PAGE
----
Thursday, August 13

A digital parliament of ideals and hopes

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EVER since the Yang di-Pertuan Agong opened the current sitting of Parliament on May 18, I have repeatedly lamented the lack of opportunity given to parliamentarians to debate thereafter.

As much as the government’s handling of the Covid-19 pandemic has been praised internationally, and though policies to help us emerge from the Movement Control Order and rehabilitate the economy have been welcomed, these could be further improved if elected representatives had a chance to scrutinise them. Indeed, many legislatures around the world implemented partially or fully online mechanisms for proceedings in the main chamber as well as committees, and no plausible justification was given for us not to do the same.

Last weekend, the Parlimen Digital initiative jointly organised by Undi18, Challenger Malaysia, Liga Demokratik Malaysia, and the United Nations Association of Malaysia (Unam) Youth proved beyond doubt that an online parliamentary sitting can work in Malaysia, as 222 young Malaysians participated in debates on the economy and education. The technological feat was hardly the main achievement though.

Much more importantly, the proceedings (at least the parts I caught) were refreshing, articulate, and at times mesmerising. Armed with well-researched arguments, MPs (referred to as Yang Berkhidmat) spoke on issues encompassing disparities in infrastructure, unemployment, skills, minimum wage, digital literacy, access to education, and nutrition alongside broader aspirations for a united Malaysia. The role played by the two Speakers was key in keeping the debate going, with an efficient system in place for questions.

Free from the taint of corruption allegations or alignment to discredited political parties, there was no shouting, no swearing, and no sucking up to leaders.  Furthermore, the make-up of this digital house – selected by the organisers from thousands who applied to represent their constituencies – was more representative of Malaysia’s population than our actual Dewan Rakyat (excepting age): with 30 per cent being women, and inclusion of people with disabilities, and members from Orang Asli communities.

Although the Parlimen Digital MPs were impressive (apparently more so than the official Youth Parliament under the auspices of the Ministry of Youth and Sport), I’m not suggesting that our actual MPs should similarly be selected by a committee. The unrepresentativeness of our current Dewan Rakyat (in which the proportion of women is under 15 per cent) is an indictment on our political parties who have failed to reflect Malaysia’s diversity. Some might advocate the imposition of quotas, but for me the key is in opening and democratising candidate selection within parties, so that more people can attempt to become a candidate, and local branches can help decide who that should be. Of course, parties defined explicitly by race and religion have specific constraints, but coalition-building can mitigate this.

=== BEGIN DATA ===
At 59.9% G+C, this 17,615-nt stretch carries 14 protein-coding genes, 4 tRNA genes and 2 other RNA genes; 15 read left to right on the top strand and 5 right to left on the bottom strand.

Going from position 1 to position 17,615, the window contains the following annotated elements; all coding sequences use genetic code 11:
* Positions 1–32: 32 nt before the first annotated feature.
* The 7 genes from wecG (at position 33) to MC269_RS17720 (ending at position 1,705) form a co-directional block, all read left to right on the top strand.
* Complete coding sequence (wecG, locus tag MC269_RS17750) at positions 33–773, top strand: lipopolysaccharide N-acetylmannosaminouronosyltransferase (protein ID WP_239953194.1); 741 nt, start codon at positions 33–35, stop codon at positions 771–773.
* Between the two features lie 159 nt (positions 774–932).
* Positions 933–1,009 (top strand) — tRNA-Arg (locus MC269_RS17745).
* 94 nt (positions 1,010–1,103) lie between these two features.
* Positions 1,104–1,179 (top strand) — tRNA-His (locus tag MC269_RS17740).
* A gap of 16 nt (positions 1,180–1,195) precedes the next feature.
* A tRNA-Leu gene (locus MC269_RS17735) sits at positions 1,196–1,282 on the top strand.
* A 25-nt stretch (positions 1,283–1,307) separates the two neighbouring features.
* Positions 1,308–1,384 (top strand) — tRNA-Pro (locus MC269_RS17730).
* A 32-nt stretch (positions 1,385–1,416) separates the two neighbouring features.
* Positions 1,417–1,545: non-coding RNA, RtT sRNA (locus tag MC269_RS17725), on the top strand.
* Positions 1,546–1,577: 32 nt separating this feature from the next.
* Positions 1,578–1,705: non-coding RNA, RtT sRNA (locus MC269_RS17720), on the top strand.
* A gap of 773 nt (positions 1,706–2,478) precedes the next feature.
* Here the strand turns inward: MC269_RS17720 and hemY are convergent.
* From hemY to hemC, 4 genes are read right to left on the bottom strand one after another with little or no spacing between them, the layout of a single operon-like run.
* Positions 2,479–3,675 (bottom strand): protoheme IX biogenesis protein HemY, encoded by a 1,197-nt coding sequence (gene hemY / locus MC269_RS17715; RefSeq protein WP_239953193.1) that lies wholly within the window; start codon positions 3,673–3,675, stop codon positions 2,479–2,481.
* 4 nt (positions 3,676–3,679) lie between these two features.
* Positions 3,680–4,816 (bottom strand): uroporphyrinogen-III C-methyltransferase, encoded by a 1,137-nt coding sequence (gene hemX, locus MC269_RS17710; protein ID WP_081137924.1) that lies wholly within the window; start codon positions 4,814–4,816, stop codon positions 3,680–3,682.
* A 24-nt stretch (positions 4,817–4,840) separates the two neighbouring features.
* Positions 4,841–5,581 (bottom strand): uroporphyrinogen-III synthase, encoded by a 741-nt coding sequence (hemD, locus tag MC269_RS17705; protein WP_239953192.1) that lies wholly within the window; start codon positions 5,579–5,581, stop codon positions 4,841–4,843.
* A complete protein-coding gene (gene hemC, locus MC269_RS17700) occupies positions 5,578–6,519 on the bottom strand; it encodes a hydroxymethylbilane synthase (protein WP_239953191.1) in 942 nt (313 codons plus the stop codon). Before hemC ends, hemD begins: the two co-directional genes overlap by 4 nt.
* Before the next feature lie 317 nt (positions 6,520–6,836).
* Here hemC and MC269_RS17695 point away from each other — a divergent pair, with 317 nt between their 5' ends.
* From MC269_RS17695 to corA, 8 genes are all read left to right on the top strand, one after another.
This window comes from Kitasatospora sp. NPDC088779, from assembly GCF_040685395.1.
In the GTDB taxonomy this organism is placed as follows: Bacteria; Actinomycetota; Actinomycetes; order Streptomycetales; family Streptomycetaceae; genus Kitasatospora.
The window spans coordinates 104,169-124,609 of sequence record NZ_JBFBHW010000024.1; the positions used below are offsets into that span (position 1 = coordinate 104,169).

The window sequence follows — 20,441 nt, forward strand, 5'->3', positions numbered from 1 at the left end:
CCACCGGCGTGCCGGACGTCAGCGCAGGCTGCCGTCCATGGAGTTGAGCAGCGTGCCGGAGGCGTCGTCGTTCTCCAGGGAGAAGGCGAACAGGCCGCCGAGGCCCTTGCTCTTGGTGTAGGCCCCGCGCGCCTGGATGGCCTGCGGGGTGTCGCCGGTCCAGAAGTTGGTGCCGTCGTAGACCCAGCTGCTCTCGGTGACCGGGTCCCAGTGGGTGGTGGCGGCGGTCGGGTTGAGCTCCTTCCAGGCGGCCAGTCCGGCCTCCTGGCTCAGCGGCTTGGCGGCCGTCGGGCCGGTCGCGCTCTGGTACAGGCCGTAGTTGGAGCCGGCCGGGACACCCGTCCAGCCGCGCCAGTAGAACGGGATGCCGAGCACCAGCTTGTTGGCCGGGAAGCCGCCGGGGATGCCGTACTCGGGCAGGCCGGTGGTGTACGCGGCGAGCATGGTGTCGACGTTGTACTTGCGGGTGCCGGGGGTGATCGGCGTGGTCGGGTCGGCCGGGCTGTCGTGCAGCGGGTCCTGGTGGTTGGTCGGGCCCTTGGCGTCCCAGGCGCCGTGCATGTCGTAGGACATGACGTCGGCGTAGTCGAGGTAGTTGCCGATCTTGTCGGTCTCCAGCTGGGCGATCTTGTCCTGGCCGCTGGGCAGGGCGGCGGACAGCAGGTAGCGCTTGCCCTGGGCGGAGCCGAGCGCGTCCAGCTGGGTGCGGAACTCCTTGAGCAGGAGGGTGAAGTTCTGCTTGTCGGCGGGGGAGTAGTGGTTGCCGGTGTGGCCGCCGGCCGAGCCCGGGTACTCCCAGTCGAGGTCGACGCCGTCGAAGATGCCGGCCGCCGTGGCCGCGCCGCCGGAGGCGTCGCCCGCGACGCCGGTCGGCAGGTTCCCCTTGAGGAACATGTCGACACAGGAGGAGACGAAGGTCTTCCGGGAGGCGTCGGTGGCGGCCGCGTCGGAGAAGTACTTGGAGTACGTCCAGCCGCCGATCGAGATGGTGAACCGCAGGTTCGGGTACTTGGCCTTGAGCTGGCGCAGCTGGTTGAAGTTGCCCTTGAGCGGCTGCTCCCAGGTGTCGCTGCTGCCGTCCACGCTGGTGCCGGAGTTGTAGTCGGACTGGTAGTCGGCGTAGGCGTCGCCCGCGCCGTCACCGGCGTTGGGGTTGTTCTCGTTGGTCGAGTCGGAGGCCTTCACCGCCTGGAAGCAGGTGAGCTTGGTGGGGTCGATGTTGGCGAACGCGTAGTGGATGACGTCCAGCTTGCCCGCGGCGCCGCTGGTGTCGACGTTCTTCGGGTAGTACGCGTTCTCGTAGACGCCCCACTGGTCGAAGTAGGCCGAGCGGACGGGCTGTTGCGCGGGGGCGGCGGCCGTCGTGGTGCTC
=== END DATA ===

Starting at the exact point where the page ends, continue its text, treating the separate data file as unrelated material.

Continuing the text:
Also, I thought the organisers of Parlimen Digital could theoretically have been more provocative (though the workload would be enormous): rather than use existing constituencies, perhaps they could have taken the ‘Principles relating to the Delimitation of Constituencies’ from the 13th Schedule of the Federal Constitution and drawn an entirely new electoral map instead. Certainly, civil society is watching closely the developments that may soon affect the Election Commission.

After the conclusion of Parlimen Digital, it was reported that some participants were called by the police, lambasted as a form of intimidation. However, this was news even to the Inspector General of Police, who instead assured that freedom of speech would be respected by police. Equally encouragingly, support for the initiative came from the Dewan Rakyat Speaker Tan Sri Ariff Yusof and Deputy Speaker Datuk Rashid Hasnon.

I too join many in civil society in congratulating the organisers of Parlimen Digital: simultaneously radical (by giving young people an unprecedented platform to air their views in an organised fashion) and conservative (by elevating the stature of one of our nation’s most august institutions). I hope there will be more iterations that may help keep the spirit of reform alive, continuing initiatives such as select committees and greater interaction with non-parliamentarians (including the Speaker’s Lecture Series of which I was the inaugural speaker).

When declaring open Malaysia’s Parliament in 1963, the Yang di-Pertuan Agong Tuanku Syed Putra said, “There can be no grander witness than this great structure itself of the ideals and hopes that people of Malaysia share – no finer gesture to the future of the faith and confidence they have in the continuing peace and happiness of Malaysia.”

Last weekend, all those involved in Parlimen Digital proved that those ideals and hopes can survive outside that great structure. Since there is now no constitutional (in both senses of the word) reason for Parliament to delay any further, let us see how our MPs now convey their voters’ ideals and hopes.

 

Tunku Zain Al-Abidin is founding president of Ideas.